Kindness Has No Limits

Thinking back when I was a young child, I remember that one of the most important things my mom instilled in me was to treat everyone equally by showing kindness.
During my preteens and teen years I spent time reading to children with developmental disabilities. I also volunteered at both the senior’s home as well as the animal shelter and helped in community clean-ups. I didn't do it because I had to. I did it because I wanted to and I enjoyed every minute. 


I feel that we are lacking in this in today’s world. Our children will be the next us and if we don’t set a good example for them then they may miss out on an opportunity to gain the benefits and self-gratification that comes from helping other people. 

Children are never too young to show kindness to others. It may mean parental involvement sometimes, something that also seems to be lacking in today’s world. 

Kindness Has No Limits

Here is a list of ideas I have put together that I would like my children to do...

The following includes acts of kindness that children can do on their own:

1. Smile! Yes it is an act of kindness. An easy one and does not cost anything.

2. Hold the door open for someone.
3. Pick up a piece of trash lying on the street and put it in a trash can.
4. Have children go through their clothing, books, games and toys and pick out the ones they are not using anymore. Donate them to hospitals, homeless shelters, or women and children’s shelters.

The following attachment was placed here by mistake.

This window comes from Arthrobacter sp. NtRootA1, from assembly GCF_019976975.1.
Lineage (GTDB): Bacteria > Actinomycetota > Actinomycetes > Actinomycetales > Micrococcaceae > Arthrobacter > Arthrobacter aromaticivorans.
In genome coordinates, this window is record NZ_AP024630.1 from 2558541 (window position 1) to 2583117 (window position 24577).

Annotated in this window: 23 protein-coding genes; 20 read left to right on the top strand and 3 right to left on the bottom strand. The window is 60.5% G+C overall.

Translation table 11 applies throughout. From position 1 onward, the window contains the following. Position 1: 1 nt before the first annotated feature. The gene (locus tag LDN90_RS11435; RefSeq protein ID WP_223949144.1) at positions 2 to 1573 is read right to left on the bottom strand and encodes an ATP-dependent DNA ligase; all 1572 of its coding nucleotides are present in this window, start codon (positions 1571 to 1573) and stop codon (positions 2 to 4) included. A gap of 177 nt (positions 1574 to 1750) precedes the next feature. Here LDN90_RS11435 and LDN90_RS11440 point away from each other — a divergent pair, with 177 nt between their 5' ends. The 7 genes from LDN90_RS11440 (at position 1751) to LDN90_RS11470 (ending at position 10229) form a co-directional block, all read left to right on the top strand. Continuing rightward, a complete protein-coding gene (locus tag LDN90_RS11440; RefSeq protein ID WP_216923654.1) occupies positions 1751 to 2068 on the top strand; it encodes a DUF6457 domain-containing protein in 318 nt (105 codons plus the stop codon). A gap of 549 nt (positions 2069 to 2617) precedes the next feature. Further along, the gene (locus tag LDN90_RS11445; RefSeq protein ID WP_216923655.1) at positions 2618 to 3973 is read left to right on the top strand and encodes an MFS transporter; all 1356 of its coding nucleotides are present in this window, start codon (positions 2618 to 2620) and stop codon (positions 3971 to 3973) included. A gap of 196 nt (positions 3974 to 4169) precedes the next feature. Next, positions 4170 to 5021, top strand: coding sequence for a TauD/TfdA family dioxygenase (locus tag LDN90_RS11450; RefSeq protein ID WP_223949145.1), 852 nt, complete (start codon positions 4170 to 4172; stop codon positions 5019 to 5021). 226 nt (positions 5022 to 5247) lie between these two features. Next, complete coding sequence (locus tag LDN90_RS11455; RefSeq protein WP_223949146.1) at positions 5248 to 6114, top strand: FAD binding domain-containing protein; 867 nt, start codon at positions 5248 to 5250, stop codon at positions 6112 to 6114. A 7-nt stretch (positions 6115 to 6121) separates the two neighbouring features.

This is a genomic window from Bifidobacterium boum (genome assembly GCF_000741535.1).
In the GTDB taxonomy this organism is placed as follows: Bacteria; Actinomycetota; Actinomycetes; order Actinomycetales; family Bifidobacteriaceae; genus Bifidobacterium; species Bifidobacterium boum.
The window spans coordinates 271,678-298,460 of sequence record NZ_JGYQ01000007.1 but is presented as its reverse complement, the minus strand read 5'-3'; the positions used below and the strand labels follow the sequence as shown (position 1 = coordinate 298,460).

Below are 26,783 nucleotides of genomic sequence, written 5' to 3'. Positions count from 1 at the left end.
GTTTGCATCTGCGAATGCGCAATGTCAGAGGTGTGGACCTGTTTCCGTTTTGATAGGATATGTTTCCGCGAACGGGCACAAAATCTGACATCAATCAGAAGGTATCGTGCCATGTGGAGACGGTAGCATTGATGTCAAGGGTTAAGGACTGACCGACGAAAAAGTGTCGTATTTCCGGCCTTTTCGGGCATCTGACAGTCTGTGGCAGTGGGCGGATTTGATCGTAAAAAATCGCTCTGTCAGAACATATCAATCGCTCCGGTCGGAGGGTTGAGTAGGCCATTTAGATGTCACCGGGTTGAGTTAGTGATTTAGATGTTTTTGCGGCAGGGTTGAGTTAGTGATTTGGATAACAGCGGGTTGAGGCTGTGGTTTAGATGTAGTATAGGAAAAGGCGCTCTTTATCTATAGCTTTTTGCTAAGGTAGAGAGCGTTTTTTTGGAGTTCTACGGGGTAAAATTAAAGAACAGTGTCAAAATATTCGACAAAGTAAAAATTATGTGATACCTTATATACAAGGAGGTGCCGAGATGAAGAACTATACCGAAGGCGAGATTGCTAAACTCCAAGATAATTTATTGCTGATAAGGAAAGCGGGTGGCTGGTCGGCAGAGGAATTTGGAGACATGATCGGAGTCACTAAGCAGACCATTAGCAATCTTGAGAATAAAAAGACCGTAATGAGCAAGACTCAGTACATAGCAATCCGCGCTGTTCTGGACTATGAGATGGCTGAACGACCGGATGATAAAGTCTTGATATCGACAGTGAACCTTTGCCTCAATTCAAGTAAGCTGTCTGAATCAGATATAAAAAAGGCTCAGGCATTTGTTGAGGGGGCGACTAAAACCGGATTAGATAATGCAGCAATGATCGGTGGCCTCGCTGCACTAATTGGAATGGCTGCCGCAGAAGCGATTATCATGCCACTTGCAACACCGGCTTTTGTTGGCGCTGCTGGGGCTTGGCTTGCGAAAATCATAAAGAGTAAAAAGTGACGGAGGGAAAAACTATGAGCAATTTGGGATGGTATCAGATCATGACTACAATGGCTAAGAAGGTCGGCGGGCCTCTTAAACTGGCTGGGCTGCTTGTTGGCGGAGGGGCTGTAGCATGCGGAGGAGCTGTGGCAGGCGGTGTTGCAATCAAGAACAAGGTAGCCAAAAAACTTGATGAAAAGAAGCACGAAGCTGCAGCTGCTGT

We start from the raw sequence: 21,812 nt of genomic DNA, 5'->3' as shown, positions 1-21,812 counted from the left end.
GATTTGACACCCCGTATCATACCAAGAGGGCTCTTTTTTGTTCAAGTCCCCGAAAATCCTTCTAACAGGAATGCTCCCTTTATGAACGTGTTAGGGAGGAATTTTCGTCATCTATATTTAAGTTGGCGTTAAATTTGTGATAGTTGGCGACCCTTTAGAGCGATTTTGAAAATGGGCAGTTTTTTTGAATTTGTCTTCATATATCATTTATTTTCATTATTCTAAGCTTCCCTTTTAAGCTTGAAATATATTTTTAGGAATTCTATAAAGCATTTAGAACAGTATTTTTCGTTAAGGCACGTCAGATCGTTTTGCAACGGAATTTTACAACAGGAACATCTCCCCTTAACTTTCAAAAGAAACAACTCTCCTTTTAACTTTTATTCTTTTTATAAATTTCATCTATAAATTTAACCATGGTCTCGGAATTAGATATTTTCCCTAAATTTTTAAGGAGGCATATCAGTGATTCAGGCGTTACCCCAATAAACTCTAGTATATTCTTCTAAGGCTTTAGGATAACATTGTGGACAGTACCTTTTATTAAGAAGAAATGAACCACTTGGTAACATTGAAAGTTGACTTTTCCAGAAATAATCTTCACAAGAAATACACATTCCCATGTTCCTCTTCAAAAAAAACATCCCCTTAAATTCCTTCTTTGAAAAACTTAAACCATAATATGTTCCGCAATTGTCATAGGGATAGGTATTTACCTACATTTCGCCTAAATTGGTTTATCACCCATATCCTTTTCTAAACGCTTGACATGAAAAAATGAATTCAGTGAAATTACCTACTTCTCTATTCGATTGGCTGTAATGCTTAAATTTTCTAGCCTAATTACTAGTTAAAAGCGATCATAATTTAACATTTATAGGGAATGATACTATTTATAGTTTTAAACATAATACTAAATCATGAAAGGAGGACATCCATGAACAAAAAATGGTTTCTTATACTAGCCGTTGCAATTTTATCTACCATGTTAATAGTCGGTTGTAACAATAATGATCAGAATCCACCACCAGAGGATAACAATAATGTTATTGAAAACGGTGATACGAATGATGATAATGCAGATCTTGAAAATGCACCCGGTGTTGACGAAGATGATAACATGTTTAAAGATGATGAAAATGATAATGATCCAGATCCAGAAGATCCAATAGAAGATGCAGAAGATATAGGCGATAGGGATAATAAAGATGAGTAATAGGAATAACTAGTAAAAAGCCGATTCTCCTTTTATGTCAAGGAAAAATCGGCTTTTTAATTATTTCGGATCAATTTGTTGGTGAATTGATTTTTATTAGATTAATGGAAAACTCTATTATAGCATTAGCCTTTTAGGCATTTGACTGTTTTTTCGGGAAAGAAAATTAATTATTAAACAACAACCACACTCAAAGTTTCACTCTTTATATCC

Note: take your children along to donate the items so they can feel a sense of satisfaction in seeing where these items end up and how they are helping other children.
5. Offer to walk a neighbor’s dog.
6. Share their snack with another student that does not have any. Remember to pack a little extra. 
7. Ask an elderly neighbor if they are in need of help.
8. Read to younger children.
9. Bring a neighbor a glass of lemonade, iced tea, or soda when they are working outside.
10. When they receive a new toy donate one of their old ones.
11. Make a card or craft for a senior.
12. Sell lemonade and treats during the summer and donate the money to help less fortunate children.

The following list requires an adults help. Tip: These are great ways for a family to interact together:

1. Spend one hour per week volunteering at an agency such as a homeless shelter, animal shelter, hospital or senior’s home.
2. Spend a day cleaning up the neighborhood block.
3. Bake a dessert or bring fresh fruit to the senior’s home.
4. Recycle and donate the proceeds to charity.
5. Build a birdhouse with your child and have your child refill bird seed as required.
6. Have a yard sale and donate money to charity.
7. Give a homeless person a cup of hot coffee.
8. Before heading out to shop check with your elderly neighbors offering to shop for them at the same time.
9. Bring food to a neighbor that is ill.
10. Organize a food drive for the local food bank.
11. Organize a toy/clothing drive for the local children’s and or women’s shelter.
12. Give out ice-cream to the kids in your neighborhood on a hot summer day.

The list does not have to stop here. With more time and thought we can add additional ideas.